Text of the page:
Day 4: Waterloo/Kitchener
Communitech differentiates itself from other accelerators in the region by describing itself as a “community”. And with its programme of events and curation of relevant industry news from the region, it’s fair to say it achieves this sense of community.
Based in what was Google’s regional HQ, the space is (as you’d imagine) very cool. With exposed brick, funny meeting room names, tech-inspired art and a slide between floors, I imagine it’s a great place to work and learn.
After a lunch break in the brewery and restaurant conveniently located next door, we headed to Shopify’s very impressive offices in Waterloo where we met Tammy Connelly, their Talent Acquisition Lead. Tammy took the time to take us round the impressive office, which was once a 19th century whiskey distillery, and to talk to us about the company’s culture and approach to hiring and retaining talent.
Our final stop in Waterloo was a visit to Thalmic Labs, where we were greeted by Calum McKeller, an ex-pat Scot, and a slab of Irn-Bru! To make us feel even more at home, we were joined by another ex-pat Scot, David Perston, via web conference.
Thalmic, founded by 3 university graduates, is famous for creating wearable technology and their first product was the Myo Armband, which allows you to control tech, such as TVs, Spotify and more using motion gestures. Very Minority Report! What really got me intrigued was the chat about their next product, described as a game-changer, but also top-secret. I can’t wait to see what comes out of Thalmic Labs next and my internet stalking suggests it might be something to do with AR and wearable glasses.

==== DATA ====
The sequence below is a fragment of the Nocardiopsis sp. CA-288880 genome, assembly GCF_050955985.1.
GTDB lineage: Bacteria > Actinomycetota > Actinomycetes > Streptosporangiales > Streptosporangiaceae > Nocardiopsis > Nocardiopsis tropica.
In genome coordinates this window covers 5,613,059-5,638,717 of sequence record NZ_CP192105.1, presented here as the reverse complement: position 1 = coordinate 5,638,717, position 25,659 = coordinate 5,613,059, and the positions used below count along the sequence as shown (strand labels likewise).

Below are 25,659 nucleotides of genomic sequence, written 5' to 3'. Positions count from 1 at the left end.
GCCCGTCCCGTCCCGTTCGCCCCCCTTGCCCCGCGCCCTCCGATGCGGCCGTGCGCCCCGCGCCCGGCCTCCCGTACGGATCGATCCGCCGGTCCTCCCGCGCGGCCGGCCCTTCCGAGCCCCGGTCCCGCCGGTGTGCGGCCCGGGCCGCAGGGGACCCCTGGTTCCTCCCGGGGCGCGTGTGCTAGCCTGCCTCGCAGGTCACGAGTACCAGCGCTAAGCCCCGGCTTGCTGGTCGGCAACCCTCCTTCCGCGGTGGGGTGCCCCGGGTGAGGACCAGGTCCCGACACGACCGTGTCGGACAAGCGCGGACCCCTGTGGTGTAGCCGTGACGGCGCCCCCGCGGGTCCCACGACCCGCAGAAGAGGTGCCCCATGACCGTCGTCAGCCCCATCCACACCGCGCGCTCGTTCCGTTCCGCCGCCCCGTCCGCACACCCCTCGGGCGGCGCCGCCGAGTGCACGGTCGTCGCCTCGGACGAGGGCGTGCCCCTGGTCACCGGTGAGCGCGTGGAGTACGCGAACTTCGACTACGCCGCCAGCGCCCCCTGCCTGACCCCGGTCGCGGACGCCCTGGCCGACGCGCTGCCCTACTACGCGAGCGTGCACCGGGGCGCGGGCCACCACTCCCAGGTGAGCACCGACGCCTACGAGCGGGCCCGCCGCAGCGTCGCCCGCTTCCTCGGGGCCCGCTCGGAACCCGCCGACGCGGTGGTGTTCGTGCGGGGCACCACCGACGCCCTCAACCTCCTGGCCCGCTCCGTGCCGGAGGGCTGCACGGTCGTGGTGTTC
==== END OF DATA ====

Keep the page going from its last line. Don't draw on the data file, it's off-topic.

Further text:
Talking to a couple of Scots who have worked for a variety of companies from Motorola and IBM to Blackberry and who now call Canada home was very useful – it’s great to see how easy both Calum and David settled into life in Canada with their families.
Day 4 Evening: Family Time
I took a slight detour after Waterloo’s visits to catch up with Canadian family! I know everyone has a cousin or some other relative in Canada, but I’ve actually got 3 cousins over there whom I’ve never met (my dad being the youngest of 6, eldest sister moved to Canada when he was a boy, etc etc) so I had to take the opportunity to meet one while over there. So my big cousin and fellow social media enthusiast Lynn, who hadn’t seen me since I was a newborn on a visit to the UK, came to meet me in Waterloo with her partner Kerry. We had a long catch-up over Mexican food before they gave me a lift to their home-town of Guelph. There, I was given a quick tour of the town, and some more chat and drinks before I headed for the last train to Toronto from the nearby Guelph VIA station.